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post #1 of 32 Old 06-06-2002 Thread Starter
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Sailing command language

Hi to you all and pardon my bad english (I''m German)!
Can somebody please give me advice where in the Web I could find a list of the sailing commands and replies (in English, that is) given by the skipper for standard situations like tacking, gybing, hoisting sails, falling off, docking ... Sure I do know all this stuff in my mother language but I do believe that it helps for sailing with international crew if I would know this stuff in English language, too. If you don''t know any website, maybe you could write some of it down yourself? If each of you write down just one command a complete list should be fixed in no time.

Thank you
Dirk
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post #2 of 32 Old 06-06-2002
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Sailing command language

This book may help: http://www.amazon.com/exec/obidos/ISBN%3D0924486961/schoonermanA/002-2818487-0790426#product-details
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post #3 of 32 Old 06-11-2002
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Sailing command language

Dirk,
Please note that English as spoken by our American friends can be signficantly different to English as spoken by the Brits. You will need to decide if you are more likely to have Brits or Americans in your crew before deciding on the terminology to use. Examples:

Brit-speak - heave-ho
Ameri-speak - hard a'' lee

Brit-speak - fender
Ameri-speak - bumper

Brit-speak - kicking strap
Ameri-speak - vang

and there must be many others! Come to think of it, a Brit-speak / Ameri-speak sailing dictionary would be a great project!

Jonathan

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post #4 of 32 Old 06-11-2002 Thread Starter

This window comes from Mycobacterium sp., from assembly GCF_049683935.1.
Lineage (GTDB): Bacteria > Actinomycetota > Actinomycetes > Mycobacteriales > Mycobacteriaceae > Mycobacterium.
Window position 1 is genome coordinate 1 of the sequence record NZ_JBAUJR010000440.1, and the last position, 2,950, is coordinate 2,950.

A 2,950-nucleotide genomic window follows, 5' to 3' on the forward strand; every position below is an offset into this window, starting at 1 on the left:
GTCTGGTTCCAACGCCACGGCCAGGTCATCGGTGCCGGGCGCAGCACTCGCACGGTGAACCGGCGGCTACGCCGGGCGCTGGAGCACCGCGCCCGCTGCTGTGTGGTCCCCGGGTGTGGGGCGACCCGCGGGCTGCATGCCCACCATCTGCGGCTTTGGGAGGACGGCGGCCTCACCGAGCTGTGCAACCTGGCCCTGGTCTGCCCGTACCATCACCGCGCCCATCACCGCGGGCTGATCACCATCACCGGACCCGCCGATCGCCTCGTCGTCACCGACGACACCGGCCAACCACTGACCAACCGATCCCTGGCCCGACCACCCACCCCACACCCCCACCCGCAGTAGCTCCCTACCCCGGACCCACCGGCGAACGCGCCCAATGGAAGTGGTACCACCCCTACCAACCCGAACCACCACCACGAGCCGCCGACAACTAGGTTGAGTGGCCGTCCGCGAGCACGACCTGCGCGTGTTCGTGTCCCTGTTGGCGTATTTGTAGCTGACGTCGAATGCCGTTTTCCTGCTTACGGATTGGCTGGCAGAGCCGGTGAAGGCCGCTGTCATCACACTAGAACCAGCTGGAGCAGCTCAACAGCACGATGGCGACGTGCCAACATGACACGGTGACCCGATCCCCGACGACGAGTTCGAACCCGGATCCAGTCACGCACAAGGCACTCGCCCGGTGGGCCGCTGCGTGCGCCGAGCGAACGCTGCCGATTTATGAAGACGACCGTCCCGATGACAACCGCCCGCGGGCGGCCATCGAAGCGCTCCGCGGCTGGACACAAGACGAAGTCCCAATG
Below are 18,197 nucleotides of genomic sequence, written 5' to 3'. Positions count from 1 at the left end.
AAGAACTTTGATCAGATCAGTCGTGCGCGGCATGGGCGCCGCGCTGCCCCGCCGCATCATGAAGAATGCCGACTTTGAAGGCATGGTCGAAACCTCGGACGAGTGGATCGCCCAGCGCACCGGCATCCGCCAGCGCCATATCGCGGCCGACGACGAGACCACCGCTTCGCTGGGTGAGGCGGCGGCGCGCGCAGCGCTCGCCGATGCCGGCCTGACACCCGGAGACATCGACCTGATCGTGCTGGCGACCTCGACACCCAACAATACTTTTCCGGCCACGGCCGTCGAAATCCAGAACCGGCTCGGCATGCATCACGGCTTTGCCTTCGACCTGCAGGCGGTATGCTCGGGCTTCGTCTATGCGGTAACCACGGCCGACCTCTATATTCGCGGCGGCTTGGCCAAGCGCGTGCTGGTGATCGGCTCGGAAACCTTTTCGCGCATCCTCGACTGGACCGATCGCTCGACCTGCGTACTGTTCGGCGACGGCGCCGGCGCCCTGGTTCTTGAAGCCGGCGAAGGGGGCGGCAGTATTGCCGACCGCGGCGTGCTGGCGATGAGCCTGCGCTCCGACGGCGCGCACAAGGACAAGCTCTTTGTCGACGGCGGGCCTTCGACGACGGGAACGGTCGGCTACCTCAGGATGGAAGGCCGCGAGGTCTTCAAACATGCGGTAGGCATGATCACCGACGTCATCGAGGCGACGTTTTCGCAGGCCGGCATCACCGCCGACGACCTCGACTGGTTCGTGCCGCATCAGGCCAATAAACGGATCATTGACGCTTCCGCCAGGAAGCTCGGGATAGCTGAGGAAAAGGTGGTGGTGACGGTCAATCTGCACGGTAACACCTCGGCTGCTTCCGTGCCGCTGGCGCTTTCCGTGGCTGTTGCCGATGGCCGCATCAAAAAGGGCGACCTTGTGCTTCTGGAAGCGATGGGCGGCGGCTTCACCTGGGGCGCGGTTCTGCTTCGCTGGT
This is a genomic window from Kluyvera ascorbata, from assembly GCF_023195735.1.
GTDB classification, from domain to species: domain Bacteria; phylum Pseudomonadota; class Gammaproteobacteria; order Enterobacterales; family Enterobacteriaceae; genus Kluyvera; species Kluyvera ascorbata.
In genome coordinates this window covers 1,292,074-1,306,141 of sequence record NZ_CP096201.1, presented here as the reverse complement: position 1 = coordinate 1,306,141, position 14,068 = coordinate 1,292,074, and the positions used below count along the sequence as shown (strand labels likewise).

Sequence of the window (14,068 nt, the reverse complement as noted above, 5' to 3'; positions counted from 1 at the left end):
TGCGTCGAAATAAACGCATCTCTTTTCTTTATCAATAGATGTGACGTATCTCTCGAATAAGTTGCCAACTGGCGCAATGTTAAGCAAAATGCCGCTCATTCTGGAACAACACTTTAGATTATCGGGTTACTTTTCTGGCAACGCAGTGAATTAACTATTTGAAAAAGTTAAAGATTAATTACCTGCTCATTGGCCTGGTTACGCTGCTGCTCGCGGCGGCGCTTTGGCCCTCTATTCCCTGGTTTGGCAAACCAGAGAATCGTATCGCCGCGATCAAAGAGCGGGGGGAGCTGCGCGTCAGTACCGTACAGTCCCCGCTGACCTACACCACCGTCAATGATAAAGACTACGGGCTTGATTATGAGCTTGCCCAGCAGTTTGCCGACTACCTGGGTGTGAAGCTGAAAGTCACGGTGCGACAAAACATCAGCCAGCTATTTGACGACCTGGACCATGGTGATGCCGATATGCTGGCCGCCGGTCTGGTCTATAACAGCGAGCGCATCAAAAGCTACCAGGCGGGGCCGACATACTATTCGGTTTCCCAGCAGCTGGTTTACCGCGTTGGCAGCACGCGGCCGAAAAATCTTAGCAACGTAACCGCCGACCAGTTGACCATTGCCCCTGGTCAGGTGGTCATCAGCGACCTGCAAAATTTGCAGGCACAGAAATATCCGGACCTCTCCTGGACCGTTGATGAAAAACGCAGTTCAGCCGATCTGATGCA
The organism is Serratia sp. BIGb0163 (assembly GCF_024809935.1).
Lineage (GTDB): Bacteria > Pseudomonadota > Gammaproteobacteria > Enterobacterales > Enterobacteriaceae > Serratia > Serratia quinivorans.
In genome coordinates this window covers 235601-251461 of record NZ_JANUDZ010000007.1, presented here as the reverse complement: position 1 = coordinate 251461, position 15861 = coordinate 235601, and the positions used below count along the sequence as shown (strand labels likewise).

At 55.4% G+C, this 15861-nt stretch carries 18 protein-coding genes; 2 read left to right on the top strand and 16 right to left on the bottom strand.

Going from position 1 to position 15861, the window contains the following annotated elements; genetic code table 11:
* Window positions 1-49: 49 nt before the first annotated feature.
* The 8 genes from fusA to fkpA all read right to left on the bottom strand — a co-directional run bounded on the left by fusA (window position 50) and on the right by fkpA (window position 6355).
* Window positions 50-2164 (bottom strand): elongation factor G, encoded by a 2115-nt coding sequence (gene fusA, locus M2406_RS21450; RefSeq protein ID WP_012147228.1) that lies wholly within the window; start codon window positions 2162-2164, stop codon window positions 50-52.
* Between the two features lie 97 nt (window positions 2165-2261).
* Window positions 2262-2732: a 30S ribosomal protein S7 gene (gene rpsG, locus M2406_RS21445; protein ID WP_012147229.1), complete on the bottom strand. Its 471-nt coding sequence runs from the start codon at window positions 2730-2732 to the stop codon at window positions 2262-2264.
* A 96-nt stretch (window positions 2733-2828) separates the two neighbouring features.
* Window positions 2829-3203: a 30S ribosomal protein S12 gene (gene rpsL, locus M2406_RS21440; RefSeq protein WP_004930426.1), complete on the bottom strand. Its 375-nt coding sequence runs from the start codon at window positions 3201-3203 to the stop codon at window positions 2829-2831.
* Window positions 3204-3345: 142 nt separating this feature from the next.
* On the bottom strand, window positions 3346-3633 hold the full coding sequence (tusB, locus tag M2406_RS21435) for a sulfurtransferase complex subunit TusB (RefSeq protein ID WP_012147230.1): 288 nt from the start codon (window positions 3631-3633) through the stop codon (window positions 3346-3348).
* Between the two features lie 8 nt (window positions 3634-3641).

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Sailing command language

Hi Jonathan, yes, I agree. Such a dictionary would be great. Perhaps one should include Kiwi-speak? Right know I don''t care much about British or American English (for the purpose of commands, that is). I just want to establish a common command language for international crew on board of my vessel. Brits or Americans are not that often on board. Most of the times we are Greeks and Germans (I sail in Greece). Dictionaries exist already, but you always find just single expressions explained (Starboard - Steuerbord, Boom - Baum ...). You even find tack or gybe explained and translated, but no dictionary lists the correct flow of the commands to perform this manouvres. (Okay, for tacking and gybing I''ve learned it, but I''ve no idea what to say in cases of anchoring, docking, hoisting sails... Even English/American books about sailing don''t list them (the two or three I have, that is). So, what to do? Dirk
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post #5 of 32 Old 06-17-2002
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Sailing command language

DirkJ,

Guten Tag, mein Freund!

Regarding commands used for anchoring, we don''t use very many "standard commands". The crew is instructed as to what actions are required, then hand signals are used.